European Union to ban wireless roaming charges starting in 2017
Minimal fees to be allowed under 'exceptional circumstances,' but most will be outlawed
The European Parliament approved a bill on Tuesday that would effectively ban wireless companies from charging roaming fees to their customers when they travel within any of the group's 28 member nations.
Roaming charges are extra fees that consumers are billed when they use voice, texting or data services outside of their home networks. Long an irritant to consumers, such charges can cause cellphone bills to balloon to exorbitant amounts.
The CRTC recently tried to rein in the fees a little by setting a cap on the amount that wireless companies can charge each other when customers travel between different networks. But the move in Europe takes that one step further, effectively mandating that except for under "exceptional circumstances" mobile phone users can only be required to pay the same prices when they use their devices abroad as they do at home.
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"When it comes to roaming costs, they will be abolished from July 2017," said member of the European Parliament Pilar del Castillo Vera.
European lawmakers actually passed the law in June, but the Parliament had until Tuesday to make amendments to the original bill. By not doing so, the original bill as proposed becomes law, the European Parliament said in a release.
Initially roaming charges will have an interim capped phase before being eliminated entirely.
As of April 30, 2016, roaming surcharges added to a customer's bill must not exceed:
- Five euro cents (just over seven cents Cdn) per minute for voice.
- Two euro cents (almost three cents Cdn) per text
- Five euro cents per megabyte of mobile data use
Currently, those rates are capped at 19, six and 20 euro cents, respectively. The new rates will be in effect for the 13 months that follow next April, and then as of June 2017 there will be what the release calls "a complete ban on roaming charges for using mobile phones abroad in the EU."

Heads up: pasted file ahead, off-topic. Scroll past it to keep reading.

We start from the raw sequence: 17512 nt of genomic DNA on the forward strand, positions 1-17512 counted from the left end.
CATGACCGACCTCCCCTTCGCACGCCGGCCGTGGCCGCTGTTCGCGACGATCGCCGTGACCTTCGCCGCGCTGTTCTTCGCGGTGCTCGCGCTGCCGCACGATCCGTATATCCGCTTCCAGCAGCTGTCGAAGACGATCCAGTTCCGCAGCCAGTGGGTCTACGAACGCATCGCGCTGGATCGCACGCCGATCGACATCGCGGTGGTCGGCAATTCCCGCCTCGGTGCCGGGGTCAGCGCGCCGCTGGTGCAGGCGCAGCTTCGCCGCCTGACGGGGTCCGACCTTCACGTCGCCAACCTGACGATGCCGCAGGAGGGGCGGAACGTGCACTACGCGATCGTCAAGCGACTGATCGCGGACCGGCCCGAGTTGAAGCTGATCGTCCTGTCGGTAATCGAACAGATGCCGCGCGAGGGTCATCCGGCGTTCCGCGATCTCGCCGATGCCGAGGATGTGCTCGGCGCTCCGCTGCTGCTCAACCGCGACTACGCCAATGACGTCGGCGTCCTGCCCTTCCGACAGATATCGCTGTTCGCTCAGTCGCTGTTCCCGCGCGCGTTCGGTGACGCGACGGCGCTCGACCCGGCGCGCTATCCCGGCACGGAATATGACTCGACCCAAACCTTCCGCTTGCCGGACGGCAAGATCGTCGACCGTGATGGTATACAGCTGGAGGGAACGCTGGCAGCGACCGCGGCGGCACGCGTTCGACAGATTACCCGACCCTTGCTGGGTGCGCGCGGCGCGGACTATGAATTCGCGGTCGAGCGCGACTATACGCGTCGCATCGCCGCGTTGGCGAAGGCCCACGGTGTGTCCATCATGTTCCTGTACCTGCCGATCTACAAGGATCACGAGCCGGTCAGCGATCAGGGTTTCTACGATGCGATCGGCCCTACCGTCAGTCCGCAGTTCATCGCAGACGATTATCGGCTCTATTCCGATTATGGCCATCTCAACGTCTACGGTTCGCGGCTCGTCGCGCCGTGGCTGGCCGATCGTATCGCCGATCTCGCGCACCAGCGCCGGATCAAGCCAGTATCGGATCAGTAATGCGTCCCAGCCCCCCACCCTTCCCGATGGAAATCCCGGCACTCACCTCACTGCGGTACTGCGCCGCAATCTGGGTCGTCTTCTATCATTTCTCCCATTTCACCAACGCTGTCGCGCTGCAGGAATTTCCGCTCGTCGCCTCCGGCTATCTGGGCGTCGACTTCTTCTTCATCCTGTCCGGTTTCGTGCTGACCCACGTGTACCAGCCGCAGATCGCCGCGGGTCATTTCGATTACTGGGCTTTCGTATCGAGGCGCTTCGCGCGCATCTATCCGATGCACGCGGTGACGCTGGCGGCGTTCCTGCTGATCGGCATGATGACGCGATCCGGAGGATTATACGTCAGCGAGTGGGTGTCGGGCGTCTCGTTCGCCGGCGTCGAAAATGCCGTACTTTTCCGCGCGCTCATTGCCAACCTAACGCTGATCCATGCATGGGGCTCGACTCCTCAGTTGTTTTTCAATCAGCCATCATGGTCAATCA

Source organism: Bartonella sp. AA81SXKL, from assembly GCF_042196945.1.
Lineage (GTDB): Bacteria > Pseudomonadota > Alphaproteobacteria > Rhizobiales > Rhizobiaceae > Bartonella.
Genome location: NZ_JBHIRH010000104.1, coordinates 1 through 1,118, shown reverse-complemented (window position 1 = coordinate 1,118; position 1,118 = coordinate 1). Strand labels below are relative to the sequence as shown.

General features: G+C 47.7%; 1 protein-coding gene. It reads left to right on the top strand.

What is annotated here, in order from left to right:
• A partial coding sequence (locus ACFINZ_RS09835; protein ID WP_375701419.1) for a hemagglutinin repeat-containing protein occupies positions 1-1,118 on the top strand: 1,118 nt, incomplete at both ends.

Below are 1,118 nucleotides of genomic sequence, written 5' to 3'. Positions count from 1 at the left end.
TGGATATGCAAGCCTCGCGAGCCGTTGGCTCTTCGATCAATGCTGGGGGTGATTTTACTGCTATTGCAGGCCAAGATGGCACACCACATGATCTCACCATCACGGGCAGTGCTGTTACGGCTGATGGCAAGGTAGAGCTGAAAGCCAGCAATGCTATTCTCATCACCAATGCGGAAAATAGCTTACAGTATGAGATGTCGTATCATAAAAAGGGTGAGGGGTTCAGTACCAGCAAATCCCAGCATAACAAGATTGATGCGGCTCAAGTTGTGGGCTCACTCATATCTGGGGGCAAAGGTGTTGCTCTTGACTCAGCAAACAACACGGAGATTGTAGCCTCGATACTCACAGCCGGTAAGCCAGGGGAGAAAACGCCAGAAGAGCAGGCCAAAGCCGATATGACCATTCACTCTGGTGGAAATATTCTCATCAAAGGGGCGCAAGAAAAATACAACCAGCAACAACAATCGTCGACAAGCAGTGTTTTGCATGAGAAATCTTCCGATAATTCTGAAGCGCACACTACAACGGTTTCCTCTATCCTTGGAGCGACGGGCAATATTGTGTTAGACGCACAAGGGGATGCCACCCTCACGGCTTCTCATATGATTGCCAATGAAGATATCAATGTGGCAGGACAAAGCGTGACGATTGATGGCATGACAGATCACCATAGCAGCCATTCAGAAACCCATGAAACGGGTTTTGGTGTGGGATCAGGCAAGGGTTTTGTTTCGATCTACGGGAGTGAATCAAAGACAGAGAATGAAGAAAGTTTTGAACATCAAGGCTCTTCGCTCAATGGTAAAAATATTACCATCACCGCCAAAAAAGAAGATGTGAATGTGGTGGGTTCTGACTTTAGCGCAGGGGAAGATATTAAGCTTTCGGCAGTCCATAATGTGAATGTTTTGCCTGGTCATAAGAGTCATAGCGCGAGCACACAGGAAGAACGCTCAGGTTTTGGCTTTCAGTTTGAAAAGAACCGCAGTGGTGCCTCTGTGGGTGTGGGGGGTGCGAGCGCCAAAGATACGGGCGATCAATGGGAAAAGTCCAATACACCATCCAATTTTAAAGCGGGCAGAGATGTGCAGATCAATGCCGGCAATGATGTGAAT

Exceptions to the rule
But there's a little wiggle room. That's because the law allows wireless companies to charge a "small fee" after 2017 for roaming services if they "can prove that they cannot recover their costs and that this affects domestic prices," the release said.
If that's the case, companies can petition their local wireless regulators in those countries to "impose minimal surcharges in exceptional circumstances to recover these costs," but those fees have to be smaller than whatever they currently charge.
Critics of the deal say that's a large loophole that wireless companies will find ways to exploit. "Roaming surcharges will only be suspended up to a 'fair use' limit beyond which they still apply and continue to hinder the breaking down of barriers within Europe," European MP Jula Reda said on her website.
And even if the bill manages to kill roaming fees, wireless companies will likely just end up charging customers more for domestic use to make up for any lost roaming revenues. That's the argument put forward by European MP Roger Helmer, a member of Britain's ultra-nationalist UKIP party, and an opponent of the bill.
"It is profoundly regressive," he told the European Parliament. "It will benefit well-heeled jet-setters and business executives and will result in higher costs for domestic users."
"The operators will have lost a major revenue stream, they will seek to recover it, and the only place to recover it is from domestic prices," he said.
European Commission Vice-President Andrus Ansip, meanwhile, hailed the bill as a major win for consumers, and said the EU is committed to fixing any issues and do away with senseless roaming fees once and for all.
"There is still a lot to do for the abolition of surcharges to be sustainable throughout the European Union. The wholesale roaming market has to be reviewed. The fair use policies and sustainability mechanism need to be defined [but] we are committed to making the abolition of roaming surcharges a reality," he said.
"There is no justification for any further delay."
With files from The Associated Press